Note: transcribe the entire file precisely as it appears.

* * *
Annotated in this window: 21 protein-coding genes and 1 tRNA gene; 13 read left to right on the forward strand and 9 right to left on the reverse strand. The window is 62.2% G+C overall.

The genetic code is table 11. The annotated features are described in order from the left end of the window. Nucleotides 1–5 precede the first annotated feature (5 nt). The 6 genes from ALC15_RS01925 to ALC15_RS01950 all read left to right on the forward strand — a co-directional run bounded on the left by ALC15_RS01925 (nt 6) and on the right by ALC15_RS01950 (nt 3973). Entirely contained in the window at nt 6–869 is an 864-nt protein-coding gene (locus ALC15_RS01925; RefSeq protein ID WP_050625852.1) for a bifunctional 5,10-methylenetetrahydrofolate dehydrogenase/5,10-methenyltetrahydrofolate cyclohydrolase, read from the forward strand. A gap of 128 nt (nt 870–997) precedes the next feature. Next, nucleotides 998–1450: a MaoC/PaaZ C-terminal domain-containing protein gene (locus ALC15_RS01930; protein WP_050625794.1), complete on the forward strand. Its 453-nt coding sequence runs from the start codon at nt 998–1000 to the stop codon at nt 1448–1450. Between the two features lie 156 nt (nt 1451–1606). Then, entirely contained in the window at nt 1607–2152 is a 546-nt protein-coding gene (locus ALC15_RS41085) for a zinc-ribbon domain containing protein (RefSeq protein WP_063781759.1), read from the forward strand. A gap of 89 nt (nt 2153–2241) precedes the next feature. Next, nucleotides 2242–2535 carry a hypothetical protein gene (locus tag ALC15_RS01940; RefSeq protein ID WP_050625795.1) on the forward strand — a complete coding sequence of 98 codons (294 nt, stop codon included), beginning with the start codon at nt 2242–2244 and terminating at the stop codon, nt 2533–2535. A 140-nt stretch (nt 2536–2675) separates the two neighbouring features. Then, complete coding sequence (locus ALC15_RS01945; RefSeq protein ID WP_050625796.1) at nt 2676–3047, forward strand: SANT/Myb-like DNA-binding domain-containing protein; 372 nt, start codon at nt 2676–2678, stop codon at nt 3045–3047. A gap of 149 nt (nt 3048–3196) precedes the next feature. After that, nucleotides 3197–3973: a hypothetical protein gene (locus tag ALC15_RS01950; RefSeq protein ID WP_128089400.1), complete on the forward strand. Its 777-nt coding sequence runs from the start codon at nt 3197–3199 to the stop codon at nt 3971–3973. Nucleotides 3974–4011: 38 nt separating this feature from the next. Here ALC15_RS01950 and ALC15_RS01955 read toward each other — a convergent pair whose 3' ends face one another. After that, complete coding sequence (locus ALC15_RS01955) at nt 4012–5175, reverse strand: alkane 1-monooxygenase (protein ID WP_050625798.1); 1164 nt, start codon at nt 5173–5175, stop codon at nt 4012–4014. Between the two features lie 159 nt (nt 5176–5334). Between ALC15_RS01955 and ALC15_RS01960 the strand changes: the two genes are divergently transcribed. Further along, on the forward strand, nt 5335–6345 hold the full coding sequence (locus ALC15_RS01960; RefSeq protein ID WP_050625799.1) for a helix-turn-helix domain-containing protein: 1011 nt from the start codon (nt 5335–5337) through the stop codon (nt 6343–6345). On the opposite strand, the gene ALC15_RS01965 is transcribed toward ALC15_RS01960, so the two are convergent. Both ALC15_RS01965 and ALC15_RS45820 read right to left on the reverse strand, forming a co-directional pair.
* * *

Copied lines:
Annotated in this window: 21 protein-coding genes and 1 tRNA gene; 13 read left to right on the forward strand and 9 right to left on the reverse strand. The window is 62.2% G+C overall.

The genetic code is table 11. The annotated features are described in order from the left end of the window. Nucleotides 1–5 precede the first annotated feature (5 nt). The 6 genes from ALC15_RS01925 to ALC15_RS01950 all read left to right on the forward strand — a co-directional run bounded on the left by ALC15_RS01925 (nt 6) and on the right by ALC15_RS01950 (nt 3973). Entirely contained in the window at nt 6–869 is an 864-nt protein-coding gene (locus ALC15_RS01925; RefSeq protein ID WP_050625852.1) for a bifunctional 5,10-methylenetetrahydrofolate dehydrogenase/5,10-methenyltetrahydrofolate cyclohydrolase, read from the forward strand. A gap of 128 nt (nt 870–997) precedes the next feature. Next, nucleotides 998–1450: a MaoC/PaaZ C-terminal domain-containing protein gene (locus ALC15_RS01930; protein WP_050625794.1), complete on the forward strand. Its 453-nt coding sequence runs from the start codon at nt 998–1000 to the stop codon at nt 1448–1450. Between the two features lie 156 nt (nt 1451–1606). Then, entirely contained in the window at nt 1607–2152 is a 546-nt protein-coding gene (locus ALC15_RS41085) for a zinc-ribbon domain containing protein (RefSeq protein WP_063781759.1), read from the forward strand. A gap of 89 nt (nt 2153–2241) precedes the next feature. Next, nucleotides 2242–2535 carry a hypothetical protein gene (locus tag ALC15_RS01940; RefSeq protein ID WP_050625795.1) on the forward strand — a complete coding sequence of 98 codons (294 nt, stop codon included), beginning with the start codon at nt 2242–2244 and terminating at the stop codon, nt 2533–2535. A 140-nt stretch (nt 2536–2675) separates the two neighbouring features. Then, complete coding sequence (locus ALC15_RS01945; RefSeq protein ID WP_050625796.1) at nt 2676–3047, forward strand: SANT/Myb-like DNA-binding domain-containing protein; 372 nt, start codon at nt 2676–2678, stop codon at nt 3045–3047. A gap of 149 nt (nt 3048–3196) precedes the next feature. After that, nucleotides 3197–3973: a hypothetical protein gene (locus tag ALC15_RS01950; RefSeq protein ID WP_128089400.1), complete on the forward strand. Its 777-nt coding sequence runs from the start codon at nt 3197–3199 to the stop codon at nt 3971–3973. Nucleotides 3974–4011: 38 nt separating this feature from the next. Here ALC15_RS01950 and ALC15_RS01955 read toward each other — a convergent pair whose 3' ends face one another. After that, complete coding sequence (locus ALC15_RS01955) at nt 4012–5175, reverse strand: alkane 1-monooxygenase (protein ID WP_050625798.1); 1164 nt, start codon at nt 5173–5175, stop codon at nt 4012–4014. Between the two features lie 159 nt (nt 5176–5334). Between ALC15_RS01955 and ALC15_RS01960 the strand changes: the two genes are divergently transcribed. Further along, on the forward strand, nt 5335–6345 hold the full coding sequence (locus ALC15_RS01960; RefSeq protein ID WP_050625799.1) for a helix-turn-helix domain-containing protein: 1011 nt from the start codon (nt 5335–5337) through the stop codon (nt 6343–6345). On the opposite strand, the gene ALC15_RS01965 is transcribed toward ALC15_RS01960, so the two are convergent. Both ALC15_RS01965 and ALC15_RS45820 read right to left on the reverse strand, forming a co-directional pair.